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We had just time to drive as far as Schwalbing
for Mary to have a dim and dreary
glimpse of the church, where is the
picturesque Overbeck Gallery, and of the house
where dwells the little old woman with the
lots of children, and of the yet more distant
church with the pea-green spire. But all
was now cold, snow, ice, and icicles; so away
we sped home again to our comfortable tea-
table; our driver cracking his whip yet
louder and louder, and in one of his evolutions
nearly snapping off poor Mary's nose,
which seemed more than usually unkind, as
I discovered on our drive that this happened
to be her birthday! Well, after all, no harm
was done; and so delicious is the memory of
it all, that without waiting for any grander
party, we shall, before long, indulge ourselves
again in a sledge, and drive down to the lake
in the English Garden, and see the skating.
We hope also to see somewhere or other the
royal sledges, of which we hear so much.


"EVERY man's house is his castle," has
long been a favourite saying in England, and
in Wales, too, where I live, when at home;
and it suggests, and indeed is meant to imply,
not only the abstract inviolability of a man's
own private property, but the external
demonstration of a good substantial wall, and a stout
door with a lock and bolt to it, by way of a
good practical sign and token of the fact. If
a man dwelling in an old barn were to say
this, it would obviously lose half its effect;
and if he said it while strutting up and down
in front of a dilapidated pigstye, he would,
assuredly, be regarded either as a madman
or a very sorry jester. We English and Welsh
can very well understand a moral right, and the
strength of it, as in the law, though this
may generally be associated with the impression
of a number of ponderous volumes bound
in calf, and the prospect, or presence, of a
prodigious bill of costs; but when direct
reference is made to a substantial object, such
as a house or a tower, we do expect that
it shall be in a bodily condition to maintain
and justify the opinion entertained and
declared of it.

Full of these thoughts, the other day, I
chanced to stroll up a certain hill in the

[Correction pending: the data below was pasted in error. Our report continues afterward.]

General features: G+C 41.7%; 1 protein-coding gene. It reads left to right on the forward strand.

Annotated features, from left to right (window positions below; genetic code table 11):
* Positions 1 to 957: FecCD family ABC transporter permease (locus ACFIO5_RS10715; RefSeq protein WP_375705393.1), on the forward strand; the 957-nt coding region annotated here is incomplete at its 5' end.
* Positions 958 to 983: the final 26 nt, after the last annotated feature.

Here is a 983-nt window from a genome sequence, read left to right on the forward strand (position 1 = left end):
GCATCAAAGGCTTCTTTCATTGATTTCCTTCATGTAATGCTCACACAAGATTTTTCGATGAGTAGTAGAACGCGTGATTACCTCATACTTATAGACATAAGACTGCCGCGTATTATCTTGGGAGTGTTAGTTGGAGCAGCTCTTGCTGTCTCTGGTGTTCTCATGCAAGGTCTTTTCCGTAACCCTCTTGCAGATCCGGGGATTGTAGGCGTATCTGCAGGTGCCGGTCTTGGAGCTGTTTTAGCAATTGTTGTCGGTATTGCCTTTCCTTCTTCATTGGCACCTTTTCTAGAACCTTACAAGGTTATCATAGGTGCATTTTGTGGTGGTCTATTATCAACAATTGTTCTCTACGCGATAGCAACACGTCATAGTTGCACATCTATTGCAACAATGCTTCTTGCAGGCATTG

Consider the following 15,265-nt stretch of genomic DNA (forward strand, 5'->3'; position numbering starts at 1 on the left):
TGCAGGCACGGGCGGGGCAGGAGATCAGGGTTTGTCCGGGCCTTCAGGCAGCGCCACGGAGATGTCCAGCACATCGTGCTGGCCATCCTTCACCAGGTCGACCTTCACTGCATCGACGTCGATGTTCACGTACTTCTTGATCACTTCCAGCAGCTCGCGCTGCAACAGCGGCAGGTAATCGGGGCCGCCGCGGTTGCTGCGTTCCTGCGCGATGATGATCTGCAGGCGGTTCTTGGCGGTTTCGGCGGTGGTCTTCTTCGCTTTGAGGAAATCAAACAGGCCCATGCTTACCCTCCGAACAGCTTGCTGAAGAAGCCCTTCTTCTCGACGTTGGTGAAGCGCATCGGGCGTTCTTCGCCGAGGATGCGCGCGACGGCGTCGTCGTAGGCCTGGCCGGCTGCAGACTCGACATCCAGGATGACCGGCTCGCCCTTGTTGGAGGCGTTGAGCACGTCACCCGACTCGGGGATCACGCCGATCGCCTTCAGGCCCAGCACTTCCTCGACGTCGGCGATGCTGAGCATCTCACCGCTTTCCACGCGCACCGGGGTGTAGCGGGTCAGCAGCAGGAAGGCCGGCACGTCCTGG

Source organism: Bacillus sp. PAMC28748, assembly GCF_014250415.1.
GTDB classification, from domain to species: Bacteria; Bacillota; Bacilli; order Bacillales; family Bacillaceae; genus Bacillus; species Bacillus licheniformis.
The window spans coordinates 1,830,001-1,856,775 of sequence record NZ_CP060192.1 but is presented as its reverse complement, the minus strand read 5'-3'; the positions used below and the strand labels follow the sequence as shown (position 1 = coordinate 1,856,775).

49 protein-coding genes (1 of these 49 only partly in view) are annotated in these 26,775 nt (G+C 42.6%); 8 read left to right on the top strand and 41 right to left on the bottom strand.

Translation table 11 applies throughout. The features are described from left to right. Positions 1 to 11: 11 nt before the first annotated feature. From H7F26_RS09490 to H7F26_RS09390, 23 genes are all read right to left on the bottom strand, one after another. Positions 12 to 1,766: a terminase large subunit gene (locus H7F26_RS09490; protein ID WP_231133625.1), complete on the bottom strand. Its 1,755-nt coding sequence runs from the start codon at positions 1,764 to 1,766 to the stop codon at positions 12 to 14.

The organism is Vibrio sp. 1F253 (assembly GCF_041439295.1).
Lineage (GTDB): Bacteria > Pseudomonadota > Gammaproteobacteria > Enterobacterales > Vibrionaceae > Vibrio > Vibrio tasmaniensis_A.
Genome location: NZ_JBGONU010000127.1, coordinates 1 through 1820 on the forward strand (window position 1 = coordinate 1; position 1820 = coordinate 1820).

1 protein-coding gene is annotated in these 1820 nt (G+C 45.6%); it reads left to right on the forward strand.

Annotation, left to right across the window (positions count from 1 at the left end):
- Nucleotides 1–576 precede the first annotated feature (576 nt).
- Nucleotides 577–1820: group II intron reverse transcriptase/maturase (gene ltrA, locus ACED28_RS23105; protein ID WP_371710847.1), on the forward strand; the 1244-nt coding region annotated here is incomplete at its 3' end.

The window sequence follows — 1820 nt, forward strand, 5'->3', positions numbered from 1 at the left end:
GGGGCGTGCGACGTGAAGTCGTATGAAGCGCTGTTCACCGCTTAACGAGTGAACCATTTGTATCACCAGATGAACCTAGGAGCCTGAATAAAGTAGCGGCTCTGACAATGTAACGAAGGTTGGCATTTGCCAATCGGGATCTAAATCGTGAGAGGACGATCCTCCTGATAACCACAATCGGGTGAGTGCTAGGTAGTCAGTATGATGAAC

neighbourhood of a fortress of time-honoured
repute for its great strengtha strength not
confined to the periods of history, in many
grave and terrible records of which it is
peculiarly rich; but, still held in extraordinary
estimation at the present day. I should
premise, that I only learnt all this afterwards;
but, being a total stranger, I had no notion
at the time what fortress it was that I was
approaching. I bent my steps towards
the dark place of strength, anxious to
gratify my feelings by the discovery, that
while " every man's house is his castle," we
possess castles in England which are capable of
resisting all possible assaults upon the houses
of those who reside within the protecting
shadow of their embattled walls.

I advanced up the hill above mentioned,
and emerging upon a great swelling summit,
I presently found myself near to an immense
range of old neglected walls and turrets, such
as we see down in Wales very commonly,
though I certainly had expected something
very different of this place from its
imposing look at a little distance. As I walked
round, my wonder increased at its dirty,
weed-grown, squalid appearance. Of course
I now perceived that I had been quite
mistaken in my first impression; because, so far
from being a fortress of great strength, it was
evidently not habitable, except by a few old
crones and their pensioner husbands, who
were allowed to reside there, and make a
few pence by showing visitors what a place it
once was, a very long time ago; just as they
do at Caernarvon Castle, and Caerphilly, and
other majestic remains of antiquity in the
ancient principality, God bless it!

I descended towards what appeared to
be the drawbridge and grand entrance-gate,
or rather the place where they used to be,
and I found myself passing between a high
row of fresh wooden palisades, surrounding
irregularlyand with unfinished gaps
betweena mass of bricklayers' rubbish, and
masons' refuse, and carpenters' leavings, and
navigators' work, in midway of confusion of
hillocks of mould, and masses of dirt, and
dry turf, and shavings, and pieces of wood,
and heaps of brick rubbish, and round hard
puddings of old mortar, and rags, and charred
wood, and flat pieces of fresh mortar, and
bricklayers' little quaint wheelbarrows, with ricketty
planks for their thin round heads to run upon,
and navigators with pickaxes, and spades, and
mauls, and mallets, and mattocks, and paviors
with trowels and paving-rammers, and beetles,
almost as big as Falstaff's "three-man beetle;"
and here and there the faded red-coat of a
soldier, making its way through the workmen
down towards the place which one may suppose
was once called the drawbridge, as the passage
in question, however overwhelmed with the
doings and materials and rubbish, extended
over a great broad trench below, which was
no doubt the moat.

I eventually made my way down to this
bridge of many wrecks, and standing close to
one side, in order to avoid the press of
passengers and soldiers and workmen passing to
and fro, I looked down into the moat below.
It was of great width, extending, probably,
some fifty or sixty feet from the base of the
fortress to its enclosing walled banks on the
opposite side. It must have been a long time
since any water was there. The walls
displayed no remains of the usual moat or ditch-
stains, and all the surface below was covered
with a dry scrubby sort of dusty grass, of a
russet hue. Two small, ragged, hungry-
looking urchins were playing a melancholy